freedom in the perpetuation of a war in its name that is fighting for
everything but freedom. We see it in the faces of those in other nations who
smile gleefully while holding a torch to our beloved flag. We see it today
in our own homeland, where untold hundreds track every phone call and e-mail
we make in our homes. The worst way we see it is when our own people are so
eager to give away their freedoms for the promise of a safety that cannot
possibly be achieved by others. In a sense, the greatest threat to freedom,
now and in the future, may be those who live in our own nation. Their
ignorance may be the cause of our own downfall.
This 4th of July, when you are enjoying the day off, barbecuing in your
backyard, and enjoying the food and drinks with family and friends, remember
those who came before us in their fight for true freedom. Remember those who
fight today to be free. And ask yourselves, "What is true freedom to me?"
Saturday, March 18, 2006
The following is a copy of a notice that I received this week about the reauthorization of the PATRIOT Act. What good does it do to write to ones elected representatives when all you get is a "Thanks you for writing" reply and the following is still allowed to happen.
President Signs PATRIOT Act Reauthorization Bill Lacking Civil Liberties Protections
On March 9, 2006, the day before sixteen provisions of the PATRIOT Act were to expire, President Bush signed a PATRIOT Act reauthorization bill and a group of minor amendments, making most of the Act permanent without the modest but meaningful civil liberties protections that had enjoyed bipartisan support in the House and Senate.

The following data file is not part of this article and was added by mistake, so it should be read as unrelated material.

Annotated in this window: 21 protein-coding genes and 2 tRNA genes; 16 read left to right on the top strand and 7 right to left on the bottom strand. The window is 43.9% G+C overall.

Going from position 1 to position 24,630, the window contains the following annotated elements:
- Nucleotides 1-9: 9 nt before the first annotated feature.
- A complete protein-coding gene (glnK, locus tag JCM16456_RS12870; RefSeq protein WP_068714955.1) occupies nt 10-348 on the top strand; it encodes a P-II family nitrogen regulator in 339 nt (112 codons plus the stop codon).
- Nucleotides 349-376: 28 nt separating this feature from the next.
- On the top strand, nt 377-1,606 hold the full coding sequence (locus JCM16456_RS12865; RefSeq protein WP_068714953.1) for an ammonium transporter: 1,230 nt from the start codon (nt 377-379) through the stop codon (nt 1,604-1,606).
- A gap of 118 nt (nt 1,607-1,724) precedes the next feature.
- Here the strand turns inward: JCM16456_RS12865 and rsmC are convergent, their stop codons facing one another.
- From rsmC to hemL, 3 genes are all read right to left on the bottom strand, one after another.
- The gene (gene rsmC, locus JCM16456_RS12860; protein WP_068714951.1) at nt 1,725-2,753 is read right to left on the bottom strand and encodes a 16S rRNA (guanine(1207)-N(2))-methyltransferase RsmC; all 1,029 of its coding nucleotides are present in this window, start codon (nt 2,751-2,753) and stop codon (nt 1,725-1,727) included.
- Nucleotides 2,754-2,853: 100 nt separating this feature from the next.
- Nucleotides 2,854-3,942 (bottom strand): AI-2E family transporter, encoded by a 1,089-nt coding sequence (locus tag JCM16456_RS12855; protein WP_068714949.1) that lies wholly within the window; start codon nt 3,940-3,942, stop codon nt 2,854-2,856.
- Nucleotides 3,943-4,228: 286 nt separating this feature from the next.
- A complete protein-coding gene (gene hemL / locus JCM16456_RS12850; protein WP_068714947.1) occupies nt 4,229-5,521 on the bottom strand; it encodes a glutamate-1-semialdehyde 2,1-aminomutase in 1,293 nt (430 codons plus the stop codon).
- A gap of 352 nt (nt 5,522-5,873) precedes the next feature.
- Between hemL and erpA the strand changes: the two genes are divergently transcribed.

Last summer, the House and Senate passed different bills to reauthorize the PATRIOT Act. The Senate version was significantly better for civil liberties than the House version. However, when Congressional negotiators met to iron out their differences, they produced a weak combined bill that failed to contain the reforms in the Senate version.
That House-Senate "conference report" passed in the House but was blocked in the Senate last December when four Republican Senators (John Sununu (NH), Chuck Hagel (NE), Lisa Murkowski (AK) and Larry Craig (ID)) joined all but two Democratic Senators in a filibuster.
Last month, under tremendous pressure from the White House, the four Republican Senators agreed to support renewal of the PATRIOT Act with only minor changes to the conference report. Among the provisions in the PATRIOT Act as renewed:
- It still allows the government to obtain business records under Section 215 without showing that the target of the request is connected to terrorism.
- The recipient of a business records order under Section 215 can challenge the order in court and, after a year, can challenge the prohibition (the "gag") against disclosing the order. (Recipients probably already had the right to challenge both without waiting.)
- A judge can overturn the gag order upon finding there is no reason to believe that disclosure of the existence of the underlying records disclosure order may endanger national security or interfere with an investigation or diplomatic relations or endanger the life or physical
safety of any person, but the government's certification that disclosure would endanger national security or interfere with diplomatic relations will be treated as conclusive unless made in bad